Spree: Post Modern, by David Bax
Self-documentation and broadcast is so commonplace now that describing Eugene Kotlyarenko’s Spree as a “found footage” movie is like calling your phone a “cellphone.” It’s a vestigial term that marks the speaker as a remnant of a time when the distinction mattered. That extra-textual note, though, offers more to chew on than most of the film itself, which is intellectually facile but remains engaging throughout due to Kotlyarenko’s often ingenious filmmaking and an absolutely stellar turn from his live wire star.
Joe Keery is Kurt Kunkle, an aspiring social media influencer who has failed to find an audience and, in his mid-20s, is very much in danger of aging out of the game. To boost viewership and make a name for himself, he decides to livestream his own murder spree, all from the driver’s seat of a rideshare vehicle. Cleverly, Kotlyarenko (who co-wrote the screenplay with Gene McHugh) doesn’t show Kurt announce his plan beforehand, leaving us to find out the facts and details the way his viewers do: as they’re happening and strictly via phone and cam feeds.
That tension, mixed with Kurt’s guilelessness and eagerness to please, sometimes make Spree an almost unbearably queasy watch. Make no mistake, Spree is a comedy–often a very funny one–but it’s a damn sight darker than most self-consciously “dark” comedies because it never fully lets go of the slick, artificially positive tone of the influencer world in which Kurt is trying to succeed.
Where Spree falters is when it steers too smugly into social commentary. I don’t refer, necessarily, to the actual comments that constantly roll up the lower third of the screen, the nature of which suggest that most of Kurt’s viewers are not significantly less depraved than he is. The piece that doesn’t fit into Kotlyarenko’s otherwise seamless satirical creation is the character of Jessie (Sasheer Zamata) a stand-up comedian who has grown her fanbase by being very good at the social media stuff Kurt so longs to master. The conclusions to which Jessie publicly comes about the nature of her fame and followers feels like Kotlyarenko and McHugh lecturing us.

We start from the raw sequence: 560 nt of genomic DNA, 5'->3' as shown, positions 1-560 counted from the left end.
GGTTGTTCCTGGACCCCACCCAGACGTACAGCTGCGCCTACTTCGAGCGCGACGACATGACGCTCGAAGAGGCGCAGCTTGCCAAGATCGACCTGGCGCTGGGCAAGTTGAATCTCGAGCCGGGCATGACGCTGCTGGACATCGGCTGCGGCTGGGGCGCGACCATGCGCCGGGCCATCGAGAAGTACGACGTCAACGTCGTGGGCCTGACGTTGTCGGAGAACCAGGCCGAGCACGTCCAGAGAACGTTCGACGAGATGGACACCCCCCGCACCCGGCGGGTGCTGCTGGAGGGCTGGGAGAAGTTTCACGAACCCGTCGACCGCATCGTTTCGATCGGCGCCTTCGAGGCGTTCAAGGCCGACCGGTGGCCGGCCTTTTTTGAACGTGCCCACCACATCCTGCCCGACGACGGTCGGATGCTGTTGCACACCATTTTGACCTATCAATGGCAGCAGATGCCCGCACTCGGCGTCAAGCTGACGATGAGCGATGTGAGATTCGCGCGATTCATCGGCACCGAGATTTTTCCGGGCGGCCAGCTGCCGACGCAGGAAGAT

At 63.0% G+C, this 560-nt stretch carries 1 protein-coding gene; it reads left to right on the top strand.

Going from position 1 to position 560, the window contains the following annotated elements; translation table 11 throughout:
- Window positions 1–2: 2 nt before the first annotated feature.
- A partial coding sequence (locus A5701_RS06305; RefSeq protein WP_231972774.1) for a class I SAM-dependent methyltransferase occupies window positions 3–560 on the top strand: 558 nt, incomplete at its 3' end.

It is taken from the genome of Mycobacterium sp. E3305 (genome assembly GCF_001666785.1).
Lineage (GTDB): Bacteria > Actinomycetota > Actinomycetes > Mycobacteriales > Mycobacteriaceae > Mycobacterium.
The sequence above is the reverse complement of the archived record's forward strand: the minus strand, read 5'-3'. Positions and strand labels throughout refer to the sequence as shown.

This is especially glaring in light of the fact that it’s been less than two years since the release of Daniel Goldhaber’s Cam, a much more harrowing, nuanced and daring indictment of internet fame. Where Cam favored straight-ahead horror, Spree goes for sick humor and loses some of its depth in the process.
What both films have in common, though, is an unassailable lead performance. Cam‘s Madeline Brewer was already known to fans of The Handmaid’s Tale just like Keery is already known to fans of Stranger Things. But both are a revelation to me (Brewer went on to be terrific again in last year’s Hustlers). Keery gives Kurt a puppy dog idiocy that repeatedly makes you feel bad for him and then, through his commitment to Kurt’s smiling psychosis, reminds you that you’re watching a monster at work. For all of Spree‘s problems, its worth lies in being an early entry in what’s likely to be an exciting career from Keery.
Found footage still makes up a minority of feature films.
Rather than “Cam”, the premise sounds more similar to Robert Mockler’s “Like Me” (which I admittedly haven’t seen).
I don’t think a format has to comprise over 50% of movies to no longer be novel. And my point has more to do with how much audiences encounter this kind of material outside of the movies, via livestreams and such.
My comparison to Cam wasn’t about the storyline but about what the two movies are critiquing.